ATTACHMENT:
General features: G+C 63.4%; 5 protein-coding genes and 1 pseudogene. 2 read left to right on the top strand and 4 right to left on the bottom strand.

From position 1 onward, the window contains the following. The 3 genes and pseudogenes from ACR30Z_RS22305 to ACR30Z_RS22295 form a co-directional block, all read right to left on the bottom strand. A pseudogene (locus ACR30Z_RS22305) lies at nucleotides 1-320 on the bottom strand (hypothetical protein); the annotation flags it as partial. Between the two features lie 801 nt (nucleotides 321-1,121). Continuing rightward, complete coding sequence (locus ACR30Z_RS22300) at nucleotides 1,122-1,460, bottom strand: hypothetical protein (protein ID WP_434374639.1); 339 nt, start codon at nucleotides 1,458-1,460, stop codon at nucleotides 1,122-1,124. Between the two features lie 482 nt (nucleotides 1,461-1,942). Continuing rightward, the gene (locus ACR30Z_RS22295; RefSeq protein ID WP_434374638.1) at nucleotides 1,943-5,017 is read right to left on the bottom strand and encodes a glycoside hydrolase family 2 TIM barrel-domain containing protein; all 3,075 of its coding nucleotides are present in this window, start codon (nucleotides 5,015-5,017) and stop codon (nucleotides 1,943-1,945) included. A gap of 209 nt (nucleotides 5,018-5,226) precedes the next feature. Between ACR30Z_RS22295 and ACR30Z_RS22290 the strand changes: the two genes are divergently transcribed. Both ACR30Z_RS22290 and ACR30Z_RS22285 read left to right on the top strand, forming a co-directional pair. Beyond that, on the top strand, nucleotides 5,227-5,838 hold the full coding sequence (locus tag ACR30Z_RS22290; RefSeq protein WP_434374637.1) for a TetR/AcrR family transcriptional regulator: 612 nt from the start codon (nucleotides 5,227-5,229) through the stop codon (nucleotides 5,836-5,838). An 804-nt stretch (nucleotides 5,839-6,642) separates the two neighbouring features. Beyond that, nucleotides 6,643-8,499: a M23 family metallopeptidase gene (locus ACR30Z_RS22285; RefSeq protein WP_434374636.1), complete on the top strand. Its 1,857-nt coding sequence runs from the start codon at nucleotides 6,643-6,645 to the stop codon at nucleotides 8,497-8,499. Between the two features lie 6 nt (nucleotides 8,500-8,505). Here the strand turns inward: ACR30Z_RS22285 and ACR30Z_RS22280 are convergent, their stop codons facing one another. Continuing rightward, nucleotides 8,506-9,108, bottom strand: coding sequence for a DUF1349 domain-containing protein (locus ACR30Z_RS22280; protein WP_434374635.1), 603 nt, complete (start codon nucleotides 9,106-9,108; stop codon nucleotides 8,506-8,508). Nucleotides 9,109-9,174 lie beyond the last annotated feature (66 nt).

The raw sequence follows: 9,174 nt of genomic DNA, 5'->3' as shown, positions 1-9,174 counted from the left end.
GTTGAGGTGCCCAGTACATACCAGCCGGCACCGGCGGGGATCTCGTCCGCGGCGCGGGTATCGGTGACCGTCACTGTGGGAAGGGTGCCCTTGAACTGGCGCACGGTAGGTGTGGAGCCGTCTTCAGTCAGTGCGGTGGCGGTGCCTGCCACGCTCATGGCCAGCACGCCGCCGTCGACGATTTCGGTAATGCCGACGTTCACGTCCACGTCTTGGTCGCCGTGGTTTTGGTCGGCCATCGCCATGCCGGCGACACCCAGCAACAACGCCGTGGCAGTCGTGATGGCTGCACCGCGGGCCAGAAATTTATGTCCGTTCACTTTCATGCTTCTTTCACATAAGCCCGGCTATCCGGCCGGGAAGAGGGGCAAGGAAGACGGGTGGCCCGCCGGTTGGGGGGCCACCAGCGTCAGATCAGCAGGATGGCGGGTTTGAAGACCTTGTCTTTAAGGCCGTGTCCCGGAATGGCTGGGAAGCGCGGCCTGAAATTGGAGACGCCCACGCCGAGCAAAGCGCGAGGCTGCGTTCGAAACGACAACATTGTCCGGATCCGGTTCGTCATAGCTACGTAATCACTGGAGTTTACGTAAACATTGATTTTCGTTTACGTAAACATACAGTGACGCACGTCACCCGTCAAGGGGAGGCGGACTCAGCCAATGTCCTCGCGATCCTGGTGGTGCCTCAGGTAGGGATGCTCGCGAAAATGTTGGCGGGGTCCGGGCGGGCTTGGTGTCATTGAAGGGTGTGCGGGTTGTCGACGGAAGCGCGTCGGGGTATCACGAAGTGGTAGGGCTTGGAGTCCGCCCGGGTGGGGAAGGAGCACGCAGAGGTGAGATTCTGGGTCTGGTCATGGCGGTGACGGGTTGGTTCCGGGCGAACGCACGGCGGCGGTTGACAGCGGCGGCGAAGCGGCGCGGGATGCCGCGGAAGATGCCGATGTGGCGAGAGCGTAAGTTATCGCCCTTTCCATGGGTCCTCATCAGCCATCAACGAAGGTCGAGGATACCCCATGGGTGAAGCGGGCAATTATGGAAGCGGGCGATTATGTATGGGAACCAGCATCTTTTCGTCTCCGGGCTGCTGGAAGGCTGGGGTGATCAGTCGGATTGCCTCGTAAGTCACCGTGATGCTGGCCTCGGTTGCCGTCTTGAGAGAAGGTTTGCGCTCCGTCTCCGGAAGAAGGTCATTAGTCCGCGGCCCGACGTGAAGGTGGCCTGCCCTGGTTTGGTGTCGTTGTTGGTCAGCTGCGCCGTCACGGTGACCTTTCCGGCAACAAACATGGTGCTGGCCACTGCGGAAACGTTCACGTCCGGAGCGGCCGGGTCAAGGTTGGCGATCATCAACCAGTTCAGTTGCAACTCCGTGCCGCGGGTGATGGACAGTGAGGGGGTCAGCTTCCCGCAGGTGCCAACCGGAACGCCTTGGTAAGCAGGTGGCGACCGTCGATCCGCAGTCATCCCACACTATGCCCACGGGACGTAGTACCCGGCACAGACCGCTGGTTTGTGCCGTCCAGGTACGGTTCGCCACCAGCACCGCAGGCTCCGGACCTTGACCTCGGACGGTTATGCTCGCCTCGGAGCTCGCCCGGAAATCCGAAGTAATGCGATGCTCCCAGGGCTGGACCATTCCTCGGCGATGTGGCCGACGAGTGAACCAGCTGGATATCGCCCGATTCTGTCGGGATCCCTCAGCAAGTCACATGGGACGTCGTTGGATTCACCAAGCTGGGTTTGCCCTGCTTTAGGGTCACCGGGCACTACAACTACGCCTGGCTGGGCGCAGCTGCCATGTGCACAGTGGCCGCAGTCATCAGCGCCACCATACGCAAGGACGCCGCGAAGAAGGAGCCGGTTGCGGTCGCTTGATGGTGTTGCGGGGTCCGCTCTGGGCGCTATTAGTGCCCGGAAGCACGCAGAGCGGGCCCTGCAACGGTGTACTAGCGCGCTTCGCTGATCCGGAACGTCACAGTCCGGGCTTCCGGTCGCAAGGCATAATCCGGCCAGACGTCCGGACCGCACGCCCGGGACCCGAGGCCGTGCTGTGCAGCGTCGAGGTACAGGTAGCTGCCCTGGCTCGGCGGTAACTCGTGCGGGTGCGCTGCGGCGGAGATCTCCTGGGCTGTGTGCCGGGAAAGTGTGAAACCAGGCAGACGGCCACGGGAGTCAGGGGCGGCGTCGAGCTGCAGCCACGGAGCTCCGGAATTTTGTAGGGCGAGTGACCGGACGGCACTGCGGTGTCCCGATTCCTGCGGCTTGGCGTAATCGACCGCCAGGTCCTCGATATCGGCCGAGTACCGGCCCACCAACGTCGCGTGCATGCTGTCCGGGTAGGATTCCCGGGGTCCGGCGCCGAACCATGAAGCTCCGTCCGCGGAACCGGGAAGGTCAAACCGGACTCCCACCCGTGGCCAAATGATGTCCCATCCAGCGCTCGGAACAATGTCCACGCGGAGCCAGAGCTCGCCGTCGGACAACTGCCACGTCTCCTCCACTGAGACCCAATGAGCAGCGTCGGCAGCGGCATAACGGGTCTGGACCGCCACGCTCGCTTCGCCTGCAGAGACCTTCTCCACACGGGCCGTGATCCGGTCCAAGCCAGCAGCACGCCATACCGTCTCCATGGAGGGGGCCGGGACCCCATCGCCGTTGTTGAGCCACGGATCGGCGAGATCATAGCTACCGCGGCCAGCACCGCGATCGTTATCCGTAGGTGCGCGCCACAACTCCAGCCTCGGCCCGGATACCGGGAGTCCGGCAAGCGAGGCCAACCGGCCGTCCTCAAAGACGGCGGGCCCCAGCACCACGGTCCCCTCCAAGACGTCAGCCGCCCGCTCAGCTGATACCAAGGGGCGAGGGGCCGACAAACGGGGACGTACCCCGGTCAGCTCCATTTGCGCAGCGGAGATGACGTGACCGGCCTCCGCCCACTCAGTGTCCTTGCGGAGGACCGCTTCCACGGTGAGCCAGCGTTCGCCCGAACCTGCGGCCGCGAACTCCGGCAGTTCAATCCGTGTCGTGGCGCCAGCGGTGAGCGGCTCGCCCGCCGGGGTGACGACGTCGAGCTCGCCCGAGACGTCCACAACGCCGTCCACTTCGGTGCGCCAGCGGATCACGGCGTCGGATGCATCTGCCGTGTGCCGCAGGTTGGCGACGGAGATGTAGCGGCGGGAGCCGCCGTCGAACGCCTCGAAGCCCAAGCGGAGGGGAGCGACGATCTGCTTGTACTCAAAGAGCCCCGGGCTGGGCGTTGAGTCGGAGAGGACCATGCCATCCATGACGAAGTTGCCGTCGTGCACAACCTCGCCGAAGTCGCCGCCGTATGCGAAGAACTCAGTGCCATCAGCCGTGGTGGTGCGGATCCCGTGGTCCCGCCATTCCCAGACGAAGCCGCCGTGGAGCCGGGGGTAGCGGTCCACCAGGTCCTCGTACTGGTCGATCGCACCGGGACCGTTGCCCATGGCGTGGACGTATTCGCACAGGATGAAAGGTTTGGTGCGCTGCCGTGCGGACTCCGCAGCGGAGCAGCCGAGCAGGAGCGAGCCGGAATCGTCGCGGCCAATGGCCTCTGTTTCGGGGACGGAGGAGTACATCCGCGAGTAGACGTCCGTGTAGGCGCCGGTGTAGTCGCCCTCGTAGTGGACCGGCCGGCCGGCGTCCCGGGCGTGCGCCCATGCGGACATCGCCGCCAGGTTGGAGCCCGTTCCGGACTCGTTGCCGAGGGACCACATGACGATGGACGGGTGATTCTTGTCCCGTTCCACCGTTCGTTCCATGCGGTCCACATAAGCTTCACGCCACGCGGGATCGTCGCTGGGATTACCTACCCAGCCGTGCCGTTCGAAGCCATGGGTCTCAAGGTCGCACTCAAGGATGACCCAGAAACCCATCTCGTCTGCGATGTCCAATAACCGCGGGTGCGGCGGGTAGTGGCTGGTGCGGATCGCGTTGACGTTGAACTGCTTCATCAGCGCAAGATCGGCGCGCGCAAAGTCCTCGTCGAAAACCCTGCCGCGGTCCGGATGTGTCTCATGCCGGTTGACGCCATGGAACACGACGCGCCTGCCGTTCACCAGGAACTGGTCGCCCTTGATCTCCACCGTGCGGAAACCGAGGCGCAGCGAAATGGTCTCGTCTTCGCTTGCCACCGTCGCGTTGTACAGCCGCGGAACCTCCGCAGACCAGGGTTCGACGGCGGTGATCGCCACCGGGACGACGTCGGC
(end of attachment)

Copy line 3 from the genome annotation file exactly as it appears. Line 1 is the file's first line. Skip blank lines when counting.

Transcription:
The raw sequence follows: 9,174 nt of genomic DNA, 5'->3' as shown, positions 1-9,174 counted from the left end.